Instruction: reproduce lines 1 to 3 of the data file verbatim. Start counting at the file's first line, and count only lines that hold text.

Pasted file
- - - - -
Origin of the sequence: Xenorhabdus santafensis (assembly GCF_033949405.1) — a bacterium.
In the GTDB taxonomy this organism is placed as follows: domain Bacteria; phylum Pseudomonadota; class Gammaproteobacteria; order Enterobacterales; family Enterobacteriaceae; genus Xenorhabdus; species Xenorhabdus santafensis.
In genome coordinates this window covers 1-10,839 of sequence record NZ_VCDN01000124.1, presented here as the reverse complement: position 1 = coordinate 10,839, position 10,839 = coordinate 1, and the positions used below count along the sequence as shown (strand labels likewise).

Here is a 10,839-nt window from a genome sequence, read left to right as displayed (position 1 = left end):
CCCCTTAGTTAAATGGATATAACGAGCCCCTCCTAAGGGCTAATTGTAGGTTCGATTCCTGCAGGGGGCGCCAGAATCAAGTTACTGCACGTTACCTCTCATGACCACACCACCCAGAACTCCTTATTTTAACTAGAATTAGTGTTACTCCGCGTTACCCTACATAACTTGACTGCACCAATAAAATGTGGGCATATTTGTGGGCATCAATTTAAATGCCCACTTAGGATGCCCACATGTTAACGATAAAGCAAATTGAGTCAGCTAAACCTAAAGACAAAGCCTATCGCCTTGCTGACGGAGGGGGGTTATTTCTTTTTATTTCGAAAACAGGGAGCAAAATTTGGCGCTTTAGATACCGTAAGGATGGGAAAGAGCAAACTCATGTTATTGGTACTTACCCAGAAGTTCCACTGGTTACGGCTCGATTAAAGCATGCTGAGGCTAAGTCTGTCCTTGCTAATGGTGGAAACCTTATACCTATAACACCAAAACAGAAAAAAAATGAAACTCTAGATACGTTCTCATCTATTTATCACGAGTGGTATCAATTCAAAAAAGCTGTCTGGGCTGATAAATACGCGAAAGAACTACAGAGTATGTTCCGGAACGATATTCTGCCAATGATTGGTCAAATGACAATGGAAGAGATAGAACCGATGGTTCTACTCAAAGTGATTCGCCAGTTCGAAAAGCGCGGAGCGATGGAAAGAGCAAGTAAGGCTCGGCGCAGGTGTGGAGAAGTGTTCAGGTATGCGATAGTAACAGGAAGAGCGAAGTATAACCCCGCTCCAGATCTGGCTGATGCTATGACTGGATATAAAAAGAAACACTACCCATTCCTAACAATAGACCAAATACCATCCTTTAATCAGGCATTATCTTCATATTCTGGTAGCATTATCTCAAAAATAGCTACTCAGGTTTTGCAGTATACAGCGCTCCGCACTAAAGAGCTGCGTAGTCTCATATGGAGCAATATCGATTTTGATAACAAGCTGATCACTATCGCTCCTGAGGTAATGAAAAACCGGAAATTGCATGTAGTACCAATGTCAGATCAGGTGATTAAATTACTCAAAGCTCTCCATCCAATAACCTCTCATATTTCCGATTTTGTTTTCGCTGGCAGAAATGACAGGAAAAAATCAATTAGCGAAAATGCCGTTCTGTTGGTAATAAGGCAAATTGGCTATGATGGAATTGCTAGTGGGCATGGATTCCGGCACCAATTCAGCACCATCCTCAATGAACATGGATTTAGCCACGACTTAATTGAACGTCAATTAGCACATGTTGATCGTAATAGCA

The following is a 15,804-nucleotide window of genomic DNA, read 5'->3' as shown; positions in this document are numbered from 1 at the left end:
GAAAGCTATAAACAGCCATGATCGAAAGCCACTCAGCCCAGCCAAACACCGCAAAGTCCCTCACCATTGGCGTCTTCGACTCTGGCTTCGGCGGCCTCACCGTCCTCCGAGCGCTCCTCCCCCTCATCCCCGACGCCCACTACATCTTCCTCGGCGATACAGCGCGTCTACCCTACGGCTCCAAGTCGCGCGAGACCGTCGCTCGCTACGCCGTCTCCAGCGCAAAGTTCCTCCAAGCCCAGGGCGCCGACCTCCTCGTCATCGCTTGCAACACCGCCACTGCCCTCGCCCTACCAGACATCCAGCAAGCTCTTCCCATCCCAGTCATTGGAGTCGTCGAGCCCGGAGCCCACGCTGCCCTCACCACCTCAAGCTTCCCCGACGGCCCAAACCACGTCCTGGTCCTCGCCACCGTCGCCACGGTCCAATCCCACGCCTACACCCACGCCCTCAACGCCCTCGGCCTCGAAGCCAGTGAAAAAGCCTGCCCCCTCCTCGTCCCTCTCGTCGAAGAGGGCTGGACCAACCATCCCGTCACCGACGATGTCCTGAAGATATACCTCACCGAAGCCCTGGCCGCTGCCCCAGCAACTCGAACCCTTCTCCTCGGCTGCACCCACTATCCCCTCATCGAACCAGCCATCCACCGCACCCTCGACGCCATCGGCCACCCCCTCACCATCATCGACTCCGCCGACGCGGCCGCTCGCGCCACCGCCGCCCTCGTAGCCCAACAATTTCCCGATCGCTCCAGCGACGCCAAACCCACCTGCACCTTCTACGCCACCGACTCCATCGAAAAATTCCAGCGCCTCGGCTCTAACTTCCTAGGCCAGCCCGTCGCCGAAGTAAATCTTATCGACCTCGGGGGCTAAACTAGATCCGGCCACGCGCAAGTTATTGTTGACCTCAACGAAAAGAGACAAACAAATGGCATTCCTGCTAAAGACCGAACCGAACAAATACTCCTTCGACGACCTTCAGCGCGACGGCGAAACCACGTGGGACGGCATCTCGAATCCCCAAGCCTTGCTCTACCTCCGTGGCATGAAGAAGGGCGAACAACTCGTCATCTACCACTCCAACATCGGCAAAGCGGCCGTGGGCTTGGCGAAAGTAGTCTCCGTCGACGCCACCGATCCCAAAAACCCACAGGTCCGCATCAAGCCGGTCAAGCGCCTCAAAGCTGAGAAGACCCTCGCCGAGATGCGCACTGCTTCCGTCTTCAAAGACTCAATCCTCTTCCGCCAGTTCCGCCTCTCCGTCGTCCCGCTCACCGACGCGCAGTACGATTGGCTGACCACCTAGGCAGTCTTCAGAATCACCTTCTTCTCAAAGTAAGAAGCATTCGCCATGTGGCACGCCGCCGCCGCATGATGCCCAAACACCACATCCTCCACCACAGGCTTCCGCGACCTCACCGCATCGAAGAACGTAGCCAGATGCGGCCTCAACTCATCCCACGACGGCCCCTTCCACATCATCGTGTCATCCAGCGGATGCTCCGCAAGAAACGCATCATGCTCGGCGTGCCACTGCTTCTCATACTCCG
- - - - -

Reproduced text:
Origin of the sequence: Xenorhabdus santafensis (assembly GCF_033949405.1) — a bacterium.
In the GTDB taxonomy this organism is placed as follows: domain Bacteria; phylum Pseudomonadota; class Gammaproteobacteria; order Enterobacterales; family Enterobacteriaceae; genus Xenorhabdus; species Xenorhabdus santafensis.
In genome coordinates this window covers 1-10,839 of sequence record NZ_VCDN01000124.1, presented here as the reverse complement: position 1 = coordinate 10,839, position 10,839 = coordinate 1, and the positions used below count along the sequence as shown (strand labels likewise).